At present the best we can do is stitch together a series of indicators and cross our fingers.

Deregulation: the land of opportunity

It is possible to sit back and mourn the disappearance of the old ways of working in the NHS.
The loss of system control, the inherent waste of confusion and chaos, lost functionality that accompanies every structural reorganisation in any industry are real, but despite this downside the current impact of the "not yet enacted" Health and Social Care Bill means that there are opportunities around every bend. The bill effectively opens the market place for competition in a number of areas, verging on a deregulation of healthcare.
Some players sense this, others fear it, for they know it to be true, and some, a smaller number embrace it.
History tells us that the smaller, hungry, driven start up will win out in such arenas.
So what then for the existing players, the big trusts, the large providers, the incumbent practices, what is their future?

Doing nothing is an option, being herded by policy and victim to competition may actually feel like business as usual. However it is not a successful option.
Consolidation of the old ways is also an option, actively perusing a policy which seeks to ensure that all of a particular disease comes our way, "because we're good at it" is also comforting and attractive.
Unfortunately the really successful solution is the most challenging to pull off. The transformation of a big player, to new ways of working, new patterns of care, is almost impossible. Riding the changes of policy, finance and technological innovation is tricky.
New models of care will require considerable effort and disinvestment in older ways of working.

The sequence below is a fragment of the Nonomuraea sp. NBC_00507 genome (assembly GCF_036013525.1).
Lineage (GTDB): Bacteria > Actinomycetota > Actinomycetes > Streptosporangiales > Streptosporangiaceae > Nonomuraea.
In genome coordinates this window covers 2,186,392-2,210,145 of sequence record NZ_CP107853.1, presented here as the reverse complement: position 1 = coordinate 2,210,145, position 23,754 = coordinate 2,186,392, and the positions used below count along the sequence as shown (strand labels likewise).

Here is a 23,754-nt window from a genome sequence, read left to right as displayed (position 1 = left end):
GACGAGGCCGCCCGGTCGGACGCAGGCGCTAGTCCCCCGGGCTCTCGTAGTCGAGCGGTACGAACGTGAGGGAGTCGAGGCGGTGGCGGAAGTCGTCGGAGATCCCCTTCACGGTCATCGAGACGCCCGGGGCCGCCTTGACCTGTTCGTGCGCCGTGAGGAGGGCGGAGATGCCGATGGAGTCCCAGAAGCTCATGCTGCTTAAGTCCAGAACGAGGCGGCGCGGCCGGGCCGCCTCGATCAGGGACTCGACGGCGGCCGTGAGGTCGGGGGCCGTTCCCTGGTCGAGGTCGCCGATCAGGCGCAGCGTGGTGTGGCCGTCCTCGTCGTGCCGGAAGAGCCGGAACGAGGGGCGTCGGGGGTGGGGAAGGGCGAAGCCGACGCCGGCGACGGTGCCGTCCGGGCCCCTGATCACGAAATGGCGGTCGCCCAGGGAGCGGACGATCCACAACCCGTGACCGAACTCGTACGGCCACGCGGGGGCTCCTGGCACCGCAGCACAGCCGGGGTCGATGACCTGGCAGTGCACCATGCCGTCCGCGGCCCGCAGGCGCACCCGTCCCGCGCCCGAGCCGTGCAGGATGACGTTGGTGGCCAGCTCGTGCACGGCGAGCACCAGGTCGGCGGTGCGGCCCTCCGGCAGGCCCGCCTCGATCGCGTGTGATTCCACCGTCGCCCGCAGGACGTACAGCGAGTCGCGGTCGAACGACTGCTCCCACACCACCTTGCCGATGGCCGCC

Is it possible for most clinicians and managers to buy in to this vision? Is it possible that a declining status quo will be so attractive to those whose institutions have institutionalised the minds of their key clinicians and managers, that the alternative routes to diversity, transformation and success in a new world will look far too risky?
The next two years will be critical times for the NHS, innovate or die- you decide.

Inside out, outside in.

Organisational structures are a major barrier to good care.

This is the premise behind integrated care. The organisations do not have to merge or cease to exist, but simply to recognise the barrier exists and deal with the problem.

Simply re defining discharges as transfers to primary care will change attitudes about how a "transfer" to primary care is performed.

However beneath this simplicity lies a complex issue, the knowledge and relationship of the competencies possessed by each of the parties is on both sides limited.

GPs who used to work in hospitals will remember how it used to be, Consultants who have never worked in primary care will imagine the jungle, the savages, the fear that returning the patient to the wild will see it lost forever.

How then to make visible those who provide safe passage and care through the jungle of primary care and the urban landscape of secondary care.

Choose and Book did much to separate individuals from communicating directly. Perhaps now is the time to pervert the Choose and Book directory of services into the tool to put those networked around the patient into a system which allows all participants to recognise each other and communicate.